Central Texans lending a hand to East Texas tornado victims - KXXV-TV News Channel 25 - Central Texas News and Weather for Waco, Temple, Killeen |

Central Texans lending a hand to East Texas tornado victims

(Source: KXXV) (Source: KXXV)
(Source: KXXV) (Source: KXXV)
(Source: Lampasas Police Department) (Source: Lampasas Police Department)
LAMPASAS, TX (KXXV) -

People across Central Texas are stepping up to collect donations and volunteer their time to help those affected by the devastating tornado in East Texas.

Twisted Oak Grille in Lampasas is collecting donations until Friday at 5 p.m. for the tornado victims.

"It's not just someone's home. It's the material things there's memories, there's livelihood," Melonie McCoy, General Manager of Twisted Oak Grille said. "That's not something someone can bring and donate. So what you can do to help ease that a little bit, it's the least we can do."

Christie Boles, who has volunteered for disaster relief for five years, will be taking the donations to Canton on Saturday. They are looking for cleaning supplies, baby wipes, diapers, battery-powered flashlights and other items to help rebuild homes. Click here to find out what supplies they need.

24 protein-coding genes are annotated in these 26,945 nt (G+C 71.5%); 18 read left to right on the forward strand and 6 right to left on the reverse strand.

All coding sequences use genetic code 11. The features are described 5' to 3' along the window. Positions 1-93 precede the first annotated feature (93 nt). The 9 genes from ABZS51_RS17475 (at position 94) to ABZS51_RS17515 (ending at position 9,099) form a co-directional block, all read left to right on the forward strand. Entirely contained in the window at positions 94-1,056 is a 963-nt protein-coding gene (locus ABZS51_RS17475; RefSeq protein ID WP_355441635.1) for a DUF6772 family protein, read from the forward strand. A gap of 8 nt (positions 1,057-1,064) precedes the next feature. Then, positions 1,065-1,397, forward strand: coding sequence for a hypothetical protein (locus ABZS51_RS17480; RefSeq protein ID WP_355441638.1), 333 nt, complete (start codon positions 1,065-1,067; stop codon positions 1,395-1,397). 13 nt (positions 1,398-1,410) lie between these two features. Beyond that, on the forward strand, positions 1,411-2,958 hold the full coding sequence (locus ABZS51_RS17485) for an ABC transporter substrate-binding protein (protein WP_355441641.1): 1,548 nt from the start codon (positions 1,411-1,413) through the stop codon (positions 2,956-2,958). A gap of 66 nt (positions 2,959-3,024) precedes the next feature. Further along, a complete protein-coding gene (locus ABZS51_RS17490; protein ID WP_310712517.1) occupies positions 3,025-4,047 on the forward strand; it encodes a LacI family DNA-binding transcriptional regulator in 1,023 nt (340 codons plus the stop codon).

Two Lampasas police officers drove to Van Zandt County, TX, on their day off to help those affected on Tuesday.

Sgt. Steven Sheldon and Officer Andy McCatherine left early Tuesday morning to volunteer in East Texas. The two were assigned an area in Van Zandt County to do security to make sure looters were not getting on properties that were destroyed by the deadly tornado.

"It's sad to see people's lives are just totally wiped out in seconds, mere seconds and gone," Sgt. Sheldon said. "Standing there in front of it, it's like oh my goodness, the big big trees in East Texas, you can't wrap your arms around it. Some of them bent, snapped like matchsticks or toothpicks."

Both officers said the devastation was indescribable.

"It's like nothing I've ever seen in my life. You can look at pictures all day but it does nothing compared to what you see when you're actually out there," McCatherine said. "It's incredible the amount of damage the tornado did to houses and buildings and just simple things like trees and fences."

Sheldon and McCatherine spoke to several East Texans who lost their homes, including fellow police officers. 

"Somebody who was in law enforcement actually came to us shook our hands as we drove by and said you know normally I would be in your seat doing what you're doing for us. And it kind of touched our hearts," Sheldon said. "He said 'but I can't do that right now. I have to pick up pieces.' And I told him that's why we're here so you can fix your family and help out. I said we're here for you."

They said the devastation is so massive, East Texas needs more help. 

"They still need help out there, whether it's law enforcement or anybody they still need help," Sheldon said.

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